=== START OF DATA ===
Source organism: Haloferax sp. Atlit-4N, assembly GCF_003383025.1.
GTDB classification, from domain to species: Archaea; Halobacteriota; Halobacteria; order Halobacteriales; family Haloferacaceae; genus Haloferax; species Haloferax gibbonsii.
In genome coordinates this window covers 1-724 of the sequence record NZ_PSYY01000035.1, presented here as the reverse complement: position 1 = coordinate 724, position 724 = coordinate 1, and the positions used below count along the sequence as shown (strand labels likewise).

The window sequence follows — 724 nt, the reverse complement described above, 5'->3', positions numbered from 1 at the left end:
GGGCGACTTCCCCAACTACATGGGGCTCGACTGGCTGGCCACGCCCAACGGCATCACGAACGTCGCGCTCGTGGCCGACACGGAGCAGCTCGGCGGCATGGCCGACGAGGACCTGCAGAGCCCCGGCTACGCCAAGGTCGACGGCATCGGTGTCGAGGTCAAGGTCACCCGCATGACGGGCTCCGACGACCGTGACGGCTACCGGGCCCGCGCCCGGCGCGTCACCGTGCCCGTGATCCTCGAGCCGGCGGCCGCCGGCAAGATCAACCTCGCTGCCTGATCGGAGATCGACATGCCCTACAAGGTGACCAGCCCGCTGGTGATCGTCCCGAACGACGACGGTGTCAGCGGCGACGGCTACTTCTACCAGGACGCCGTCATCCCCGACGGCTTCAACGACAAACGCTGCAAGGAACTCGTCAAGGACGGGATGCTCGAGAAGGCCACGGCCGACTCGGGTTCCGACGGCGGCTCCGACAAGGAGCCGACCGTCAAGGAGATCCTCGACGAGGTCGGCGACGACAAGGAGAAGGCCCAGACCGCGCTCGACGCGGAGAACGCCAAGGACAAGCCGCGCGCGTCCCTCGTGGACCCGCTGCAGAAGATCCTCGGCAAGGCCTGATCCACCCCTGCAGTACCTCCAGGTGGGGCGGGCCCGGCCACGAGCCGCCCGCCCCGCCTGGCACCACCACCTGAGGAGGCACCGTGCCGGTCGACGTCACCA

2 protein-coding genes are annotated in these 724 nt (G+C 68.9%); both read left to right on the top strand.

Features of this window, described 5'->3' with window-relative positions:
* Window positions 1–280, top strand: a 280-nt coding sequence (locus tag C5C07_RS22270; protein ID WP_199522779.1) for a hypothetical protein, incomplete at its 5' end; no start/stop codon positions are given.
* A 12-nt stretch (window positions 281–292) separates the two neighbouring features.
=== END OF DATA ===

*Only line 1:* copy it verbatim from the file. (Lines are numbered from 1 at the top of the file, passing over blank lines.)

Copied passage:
Source organism: Haloferax sp. Atlit-4N, assembly GCF_003383025.1.